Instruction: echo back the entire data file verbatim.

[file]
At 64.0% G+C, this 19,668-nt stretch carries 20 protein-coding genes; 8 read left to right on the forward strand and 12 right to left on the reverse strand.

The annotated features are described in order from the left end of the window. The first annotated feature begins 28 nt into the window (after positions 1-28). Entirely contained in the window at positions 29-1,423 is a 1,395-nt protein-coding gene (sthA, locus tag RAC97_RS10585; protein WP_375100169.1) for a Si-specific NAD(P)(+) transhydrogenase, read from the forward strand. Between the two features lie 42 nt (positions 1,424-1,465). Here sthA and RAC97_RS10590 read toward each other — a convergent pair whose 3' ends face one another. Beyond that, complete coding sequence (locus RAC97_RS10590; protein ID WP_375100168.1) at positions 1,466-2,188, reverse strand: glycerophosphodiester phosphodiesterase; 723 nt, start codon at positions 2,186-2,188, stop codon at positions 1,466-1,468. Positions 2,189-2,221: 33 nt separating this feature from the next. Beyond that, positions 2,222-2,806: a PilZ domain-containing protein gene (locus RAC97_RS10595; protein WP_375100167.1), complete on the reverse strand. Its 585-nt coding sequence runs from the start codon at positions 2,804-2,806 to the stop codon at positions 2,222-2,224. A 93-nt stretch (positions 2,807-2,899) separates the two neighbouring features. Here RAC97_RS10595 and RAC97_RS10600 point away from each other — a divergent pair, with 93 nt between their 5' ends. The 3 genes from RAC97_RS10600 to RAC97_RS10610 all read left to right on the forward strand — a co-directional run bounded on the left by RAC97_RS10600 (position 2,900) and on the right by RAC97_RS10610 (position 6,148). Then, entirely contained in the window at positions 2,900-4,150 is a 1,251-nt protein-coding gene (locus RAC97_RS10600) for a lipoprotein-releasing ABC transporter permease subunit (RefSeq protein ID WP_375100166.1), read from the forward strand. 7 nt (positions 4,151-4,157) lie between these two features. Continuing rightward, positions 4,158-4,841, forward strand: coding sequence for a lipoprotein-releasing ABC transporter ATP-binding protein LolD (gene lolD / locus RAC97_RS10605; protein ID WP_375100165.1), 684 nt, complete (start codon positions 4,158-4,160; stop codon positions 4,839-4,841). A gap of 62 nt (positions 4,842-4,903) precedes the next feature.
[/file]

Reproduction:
At 64.0% G+C, this 19,668-nt stretch carries 20 protein-coding genes; 8 read left to right on the forward strand and 12 right to left on the reverse strand.

The annotated features are described in order from the left end of the window. The first annotated feature begins 28 nt into the window (after positions 1-28). Entirely contained in the window at positions 29-1,423 is a 1,395-nt protein-coding gene (sthA, locus tag RAC97_RS10585; protein WP_375100169.1) for a Si-specific NAD(P)(+) transhydrogenase, read from the forward strand. Between the two features lie 42 nt (positions 1,424-1,465). Here sthA and RAC97_RS10590 read toward each other — a convergent pair whose 3' ends face one another. Beyond that, complete coding sequence (locus RAC97_RS10590; protein ID WP_375100168.1) at positions 1,466-2,188, reverse strand: glycerophosphodiester phosphodiesterase; 723 nt, start codon at positions 2,186-2,188, stop codon at positions 1,466-1,468. Positions 2,189-2,221: 33 nt separating this feature from the next. Beyond that, positions 2,222-2,806: a PilZ domain-containing protein gene (locus RAC97_RS10595; protein WP_375100167.1), complete on the reverse strand. Its 585-nt coding sequence runs from the start codon at positions 2,804-2,806 to the stop codon at positions 2,222-2,224. A 93-nt stretch (positions 2,807-2,899) separates the two neighbouring features. Here RAC97_RS10595 and RAC97_RS10600 point away from each other — a divergent pair, with 93 nt between their 5' ends. The 3 genes from RAC97_RS10600 to RAC97_RS10610 all read left to right on the forward strand — a co-directional run bounded on the left by RAC97_RS10600 (position 2,900) and on the right by RAC97_RS10610 (position 6,148). Then, entirely contained in the window at positions 2,900-4,150 is a 1,251-nt protein-coding gene (locus RAC97_RS10600) for a lipoprotein-releasing ABC transporter permease subunit (RefSeq protein ID WP_375100166.1), read from the forward strand. 7 nt (positions 4,151-4,157) lie between these two features. Continuing rightward, positions 4,158-4,841, forward strand: coding sequence for a lipoprotein-releasing ABC transporter ATP-binding protein LolD (gene lolD / locus RAC97_RS10605; protein ID WP_375100165.1), 684 nt, complete (start codon positions 4,158-4,160; stop codon positions 4,839-4,841). A gap of 62 nt (positions 4,842-4,903) precedes the next feature.